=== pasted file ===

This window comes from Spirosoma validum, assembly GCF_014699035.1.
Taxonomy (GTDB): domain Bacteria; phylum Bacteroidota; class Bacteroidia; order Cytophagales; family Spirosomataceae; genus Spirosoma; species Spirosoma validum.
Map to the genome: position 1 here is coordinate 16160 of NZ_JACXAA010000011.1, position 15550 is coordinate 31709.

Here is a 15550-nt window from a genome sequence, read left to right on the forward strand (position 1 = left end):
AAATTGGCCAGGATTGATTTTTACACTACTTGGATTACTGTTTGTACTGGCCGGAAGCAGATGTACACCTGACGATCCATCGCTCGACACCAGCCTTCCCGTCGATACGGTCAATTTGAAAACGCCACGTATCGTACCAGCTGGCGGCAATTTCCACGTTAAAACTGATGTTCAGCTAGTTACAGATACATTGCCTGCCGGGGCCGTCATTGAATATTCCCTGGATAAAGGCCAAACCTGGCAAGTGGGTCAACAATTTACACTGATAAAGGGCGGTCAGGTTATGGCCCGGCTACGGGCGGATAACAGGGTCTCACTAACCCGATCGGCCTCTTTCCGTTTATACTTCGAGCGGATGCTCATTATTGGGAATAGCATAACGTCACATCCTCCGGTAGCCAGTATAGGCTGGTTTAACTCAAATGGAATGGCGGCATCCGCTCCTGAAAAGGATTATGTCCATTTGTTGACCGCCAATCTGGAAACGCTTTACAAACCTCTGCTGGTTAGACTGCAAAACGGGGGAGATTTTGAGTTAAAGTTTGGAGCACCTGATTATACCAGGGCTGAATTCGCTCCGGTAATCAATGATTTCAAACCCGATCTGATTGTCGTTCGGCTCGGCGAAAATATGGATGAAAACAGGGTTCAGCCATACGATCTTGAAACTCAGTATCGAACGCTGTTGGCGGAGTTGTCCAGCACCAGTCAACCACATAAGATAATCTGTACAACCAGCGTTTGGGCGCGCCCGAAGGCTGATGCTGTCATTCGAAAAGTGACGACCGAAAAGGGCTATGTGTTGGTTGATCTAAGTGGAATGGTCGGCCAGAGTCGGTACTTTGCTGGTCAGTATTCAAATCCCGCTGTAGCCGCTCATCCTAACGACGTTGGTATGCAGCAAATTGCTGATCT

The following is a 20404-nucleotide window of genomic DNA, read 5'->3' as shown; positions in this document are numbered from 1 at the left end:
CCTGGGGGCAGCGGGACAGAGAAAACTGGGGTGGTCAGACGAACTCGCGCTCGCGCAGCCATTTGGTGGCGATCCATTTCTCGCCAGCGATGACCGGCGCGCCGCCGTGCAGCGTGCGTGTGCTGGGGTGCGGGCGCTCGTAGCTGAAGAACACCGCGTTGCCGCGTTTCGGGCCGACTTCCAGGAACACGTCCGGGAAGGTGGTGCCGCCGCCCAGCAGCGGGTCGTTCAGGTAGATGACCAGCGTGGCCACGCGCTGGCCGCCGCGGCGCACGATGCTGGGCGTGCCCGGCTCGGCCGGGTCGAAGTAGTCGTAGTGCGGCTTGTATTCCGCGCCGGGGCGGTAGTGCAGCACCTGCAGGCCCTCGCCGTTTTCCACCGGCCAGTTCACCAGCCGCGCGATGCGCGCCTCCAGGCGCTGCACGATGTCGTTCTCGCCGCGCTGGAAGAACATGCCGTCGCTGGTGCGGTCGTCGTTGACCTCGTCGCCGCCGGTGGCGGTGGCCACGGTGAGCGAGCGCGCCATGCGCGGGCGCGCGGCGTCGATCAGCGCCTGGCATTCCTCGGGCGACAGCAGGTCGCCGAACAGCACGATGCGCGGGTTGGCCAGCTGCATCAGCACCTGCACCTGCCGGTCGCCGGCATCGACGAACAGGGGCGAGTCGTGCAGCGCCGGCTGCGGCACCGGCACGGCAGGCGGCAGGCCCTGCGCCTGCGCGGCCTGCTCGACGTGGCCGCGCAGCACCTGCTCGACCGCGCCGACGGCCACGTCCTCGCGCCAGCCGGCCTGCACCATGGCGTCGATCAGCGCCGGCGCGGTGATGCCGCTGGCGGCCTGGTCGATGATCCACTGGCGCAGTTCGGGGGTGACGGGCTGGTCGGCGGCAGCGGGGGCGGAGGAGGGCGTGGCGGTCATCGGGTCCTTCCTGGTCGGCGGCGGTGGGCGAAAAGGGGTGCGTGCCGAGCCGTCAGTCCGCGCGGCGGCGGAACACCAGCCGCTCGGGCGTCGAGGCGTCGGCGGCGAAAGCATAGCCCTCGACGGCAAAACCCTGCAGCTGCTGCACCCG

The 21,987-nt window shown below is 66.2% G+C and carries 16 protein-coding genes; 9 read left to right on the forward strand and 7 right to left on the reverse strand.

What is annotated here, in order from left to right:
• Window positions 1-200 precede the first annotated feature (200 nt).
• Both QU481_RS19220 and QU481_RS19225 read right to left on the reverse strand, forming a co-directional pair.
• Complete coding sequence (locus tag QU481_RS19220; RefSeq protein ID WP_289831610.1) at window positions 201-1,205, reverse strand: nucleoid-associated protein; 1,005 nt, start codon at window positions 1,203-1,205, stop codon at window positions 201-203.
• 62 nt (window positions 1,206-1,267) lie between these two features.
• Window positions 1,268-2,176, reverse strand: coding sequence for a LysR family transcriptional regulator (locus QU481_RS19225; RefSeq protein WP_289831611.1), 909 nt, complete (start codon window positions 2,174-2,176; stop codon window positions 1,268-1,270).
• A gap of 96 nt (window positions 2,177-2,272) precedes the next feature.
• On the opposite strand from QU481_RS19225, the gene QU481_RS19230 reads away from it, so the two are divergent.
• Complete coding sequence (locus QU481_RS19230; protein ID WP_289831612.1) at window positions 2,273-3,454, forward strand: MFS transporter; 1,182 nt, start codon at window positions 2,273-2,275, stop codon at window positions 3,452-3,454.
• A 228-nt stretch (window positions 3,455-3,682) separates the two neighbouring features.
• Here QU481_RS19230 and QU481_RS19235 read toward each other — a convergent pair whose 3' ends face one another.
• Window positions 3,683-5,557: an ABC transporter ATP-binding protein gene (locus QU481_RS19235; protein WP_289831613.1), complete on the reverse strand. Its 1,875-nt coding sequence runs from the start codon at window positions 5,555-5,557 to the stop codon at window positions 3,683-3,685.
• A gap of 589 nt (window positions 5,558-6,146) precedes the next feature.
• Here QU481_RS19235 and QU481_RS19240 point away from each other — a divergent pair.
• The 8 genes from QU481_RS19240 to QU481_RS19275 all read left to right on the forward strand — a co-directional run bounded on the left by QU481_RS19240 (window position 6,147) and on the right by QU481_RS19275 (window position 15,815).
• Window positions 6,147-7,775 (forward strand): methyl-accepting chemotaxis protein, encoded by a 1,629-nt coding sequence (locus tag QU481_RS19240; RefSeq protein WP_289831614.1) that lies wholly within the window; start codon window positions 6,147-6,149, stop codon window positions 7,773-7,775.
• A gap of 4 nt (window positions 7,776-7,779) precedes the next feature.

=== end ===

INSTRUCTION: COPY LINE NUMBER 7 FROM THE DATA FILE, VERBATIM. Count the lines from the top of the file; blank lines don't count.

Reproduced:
CCTGGGGGCAGCGGGACAGAGAAAACTGGGGTGGTCAGACGAACTCGCGCTCGCGCAGCCATTTGGTGGCGATCCATTTCTCGCCAGCGATGACCGGCGCGCCGCCGTGCAGCGTGCGTGTGCTGGGGTGCGGGCGCTCGTAGCTGAAGAACACCGCGTTGCCGCGTTTCGGGCCGACTTCCAGGAACACGTCCGGGAAGGTGGTGCCGCCGCCCAGCAGCGGGTCGTTCAGGTAGATGACCAGCGTGGCCACGCGCTGGCCGCCGCGGCGCACGATGCTGGGCGTGCCCGGCTCGGCCGGGTCGAAGTAGTCGTAGTGCGGCTTGTATTCCGCGCCGGGGCGGTAGTGCAGCACCTGCAGGCCCTCGCCGTTTTCCACCGGCCAGTTCACCAGCCGCGCGATGCGCGCCTCCAGGCGCTGCACGATGTCGTTCTCGCCGCGCTGGAAGAACATGCCGTCGCTGGTGCGGTCGTCGTTGACCTCGTCGCCGCCGGTGGCGGTGGCCACGGTGAGCGAGCGCGCCATGCGCGGGCGCGCGGCGTCGATCAGCGCCTGGCATTCCTCGGGCGACAGCAGGTCGCCGAACAGCACGATGCGCGGGTTGGCCAGCTGCATCAGCACCTGCACCTGCCGGTCGCCGGCATCGACGAACAGGGGCGAGTCGTGCAGCGCCGGCTGCGGCACCGGCACGGCAGGCGGCAGGCCCTGCGCCTGCGCGGCCTGCTCGACGTGGCCGCGCAGCACCTGCTCGACCGCGCCGACGGCCACGTCCTCGCGCCAGCCGGCCTGCACCATGGCGTCGATCAGCGCCGGCGCGGTGATGCCGCTGGCGGCCTGGTCGATGATCCACTGGCGCAGTTCGGGGGTGACGGGCTGGTCGGCGGCAGCGGGGGCGGAGGAGGGCGTGGCGGTCATCGGGTCCTTCCTGGTCGGCGGCGGTGGGCGAAAAGGGGTGCGTGCCGAGCCGTCAGTCCGCGCGGCGGCGGAACACCAGCCGCTCGGGCGTCGAGGCGTCGGCGGCGAAAGCATAGCCCTCGACGGCAAAACCCTGCAGCTGCTGCACCCG